There is often talk of………

……..to be continued.

s.





Couting Away (need help)

18 07 2007

So. If you have read Shane’s last posting you know that I make a big mistake. In essence I did double what I was supposed to for the workout that day and as a result, I felt sick the entire day and my arms were about to fall off.

The issue, I later realized, is when I start repetitive things I have always let my mind wonder because I get bored. The issue here is how to become more process oriented and stay in the moment. I am a very goal driven person. If there is something to be achieved, I will devise the shortest and most effective way of getting there and start off. I will also improve on the systems on my way to increase efficiency as well (so if you need someone to help your company to improve its current processes I am your guy :). )

The lesson I have to learn is how to be able to stay in the moment and concentrate on each of the rep individually.

The issue is I have no idea how to do it. If you have any suggestions please let me know. Maybe you could share how you do it.

Thanks in advance!

ae





Learning to count….

17 07 2007

This morning, as part of our workout, we were to do Renegade Rows, 5/arm. Chris in his enthusiasm powered thru and did 10/arm on the first round. I responded with”……uuhhhh…” and Chris said “did I not do enough, here I can do a few more”. I went “no,no,no….you actually did more then you needed. And that’s okay, you looked strong doing them. So we’ll do 10/arm…..you’ve set the pace”.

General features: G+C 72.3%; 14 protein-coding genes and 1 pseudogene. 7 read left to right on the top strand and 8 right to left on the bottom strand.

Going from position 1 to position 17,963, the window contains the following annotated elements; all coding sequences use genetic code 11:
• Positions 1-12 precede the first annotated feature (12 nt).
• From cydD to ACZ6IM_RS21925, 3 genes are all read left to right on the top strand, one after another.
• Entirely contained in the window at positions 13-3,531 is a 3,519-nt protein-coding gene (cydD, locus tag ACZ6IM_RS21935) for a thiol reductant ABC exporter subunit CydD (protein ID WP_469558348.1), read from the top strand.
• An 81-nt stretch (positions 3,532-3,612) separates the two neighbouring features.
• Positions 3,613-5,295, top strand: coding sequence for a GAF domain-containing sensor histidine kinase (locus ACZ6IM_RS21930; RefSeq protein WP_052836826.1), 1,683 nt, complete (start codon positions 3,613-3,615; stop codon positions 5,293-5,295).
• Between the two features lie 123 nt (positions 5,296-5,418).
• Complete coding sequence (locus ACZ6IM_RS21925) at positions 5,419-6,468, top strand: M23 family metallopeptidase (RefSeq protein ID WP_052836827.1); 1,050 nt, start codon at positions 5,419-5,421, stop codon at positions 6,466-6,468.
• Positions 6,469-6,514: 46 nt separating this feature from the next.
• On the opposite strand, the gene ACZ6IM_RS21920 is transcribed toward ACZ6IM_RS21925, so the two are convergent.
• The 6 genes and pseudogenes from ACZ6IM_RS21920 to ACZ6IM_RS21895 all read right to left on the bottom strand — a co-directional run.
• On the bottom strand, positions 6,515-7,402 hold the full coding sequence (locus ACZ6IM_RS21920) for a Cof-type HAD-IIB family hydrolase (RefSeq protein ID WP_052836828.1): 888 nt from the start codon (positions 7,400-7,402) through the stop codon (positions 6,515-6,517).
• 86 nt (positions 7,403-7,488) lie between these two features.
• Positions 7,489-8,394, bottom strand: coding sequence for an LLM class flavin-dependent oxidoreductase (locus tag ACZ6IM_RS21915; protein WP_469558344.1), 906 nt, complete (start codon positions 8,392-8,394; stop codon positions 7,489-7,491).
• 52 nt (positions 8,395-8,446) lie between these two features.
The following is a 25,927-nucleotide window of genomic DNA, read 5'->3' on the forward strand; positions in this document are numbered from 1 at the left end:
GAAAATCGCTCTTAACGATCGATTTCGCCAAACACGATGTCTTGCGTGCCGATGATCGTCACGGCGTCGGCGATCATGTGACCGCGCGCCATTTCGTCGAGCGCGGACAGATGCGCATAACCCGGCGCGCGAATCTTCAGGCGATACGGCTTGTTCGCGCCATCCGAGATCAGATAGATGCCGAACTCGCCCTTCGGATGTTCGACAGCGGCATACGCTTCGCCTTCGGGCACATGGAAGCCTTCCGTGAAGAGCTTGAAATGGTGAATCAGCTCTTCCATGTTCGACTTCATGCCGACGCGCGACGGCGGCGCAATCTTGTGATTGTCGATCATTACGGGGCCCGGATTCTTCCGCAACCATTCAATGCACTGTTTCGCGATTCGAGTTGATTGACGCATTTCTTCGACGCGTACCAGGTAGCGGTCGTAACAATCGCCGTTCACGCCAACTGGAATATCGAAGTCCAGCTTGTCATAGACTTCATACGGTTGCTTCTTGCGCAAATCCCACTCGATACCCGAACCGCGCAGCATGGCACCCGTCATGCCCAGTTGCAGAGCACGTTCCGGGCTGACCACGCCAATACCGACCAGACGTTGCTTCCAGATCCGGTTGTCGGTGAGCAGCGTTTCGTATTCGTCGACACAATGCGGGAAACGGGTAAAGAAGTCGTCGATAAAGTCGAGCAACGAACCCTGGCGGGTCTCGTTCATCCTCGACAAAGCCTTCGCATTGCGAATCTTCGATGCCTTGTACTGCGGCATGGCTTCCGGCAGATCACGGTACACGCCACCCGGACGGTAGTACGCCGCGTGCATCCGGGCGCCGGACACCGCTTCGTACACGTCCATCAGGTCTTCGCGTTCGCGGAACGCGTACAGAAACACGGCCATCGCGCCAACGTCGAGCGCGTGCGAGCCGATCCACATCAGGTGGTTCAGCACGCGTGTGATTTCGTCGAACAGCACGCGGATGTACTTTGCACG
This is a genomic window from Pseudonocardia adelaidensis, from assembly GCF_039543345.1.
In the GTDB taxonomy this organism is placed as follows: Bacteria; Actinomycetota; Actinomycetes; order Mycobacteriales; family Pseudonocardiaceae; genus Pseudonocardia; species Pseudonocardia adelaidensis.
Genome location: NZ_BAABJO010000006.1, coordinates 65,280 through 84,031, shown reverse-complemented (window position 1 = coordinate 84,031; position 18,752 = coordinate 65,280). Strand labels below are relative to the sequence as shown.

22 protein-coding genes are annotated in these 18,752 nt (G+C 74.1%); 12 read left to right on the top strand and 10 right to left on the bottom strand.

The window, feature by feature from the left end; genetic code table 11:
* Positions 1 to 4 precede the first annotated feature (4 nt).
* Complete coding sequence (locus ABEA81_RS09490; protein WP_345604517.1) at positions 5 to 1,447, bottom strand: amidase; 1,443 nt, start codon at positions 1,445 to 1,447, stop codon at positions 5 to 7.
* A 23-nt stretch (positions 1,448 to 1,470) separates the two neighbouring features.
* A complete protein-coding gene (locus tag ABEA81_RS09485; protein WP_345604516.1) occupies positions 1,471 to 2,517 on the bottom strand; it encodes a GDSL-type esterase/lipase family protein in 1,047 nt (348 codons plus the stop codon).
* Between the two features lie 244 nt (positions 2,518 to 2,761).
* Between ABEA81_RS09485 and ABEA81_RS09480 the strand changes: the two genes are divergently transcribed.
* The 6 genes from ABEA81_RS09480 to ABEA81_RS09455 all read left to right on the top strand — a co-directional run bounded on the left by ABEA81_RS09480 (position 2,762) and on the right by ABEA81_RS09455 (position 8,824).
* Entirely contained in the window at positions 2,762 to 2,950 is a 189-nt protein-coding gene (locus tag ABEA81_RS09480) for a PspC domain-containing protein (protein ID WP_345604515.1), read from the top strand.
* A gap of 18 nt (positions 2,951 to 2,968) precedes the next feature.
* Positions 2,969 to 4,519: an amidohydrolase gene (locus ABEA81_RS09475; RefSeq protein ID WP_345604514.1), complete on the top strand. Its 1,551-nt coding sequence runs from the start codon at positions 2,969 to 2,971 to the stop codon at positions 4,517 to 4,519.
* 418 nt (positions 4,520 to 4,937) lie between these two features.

On the third (and final) round, just before Chris was to do his last set of Ren. Rows, this is what was heard…….”this is it right? (breathing really hard)………and 20 more of these (10/arm) (breathing hard)……..I really have to learn how to count…….” (as he grabs a hold of the KB’s and starts to power his way thru;)

s.





Passing of Aram Adlparvar

12 07 2007

I would like to make mention of the passing of my cousin Aram Adlparvar. He was a awesome guy who was not afraid of pain.

We will miss him dearly! ae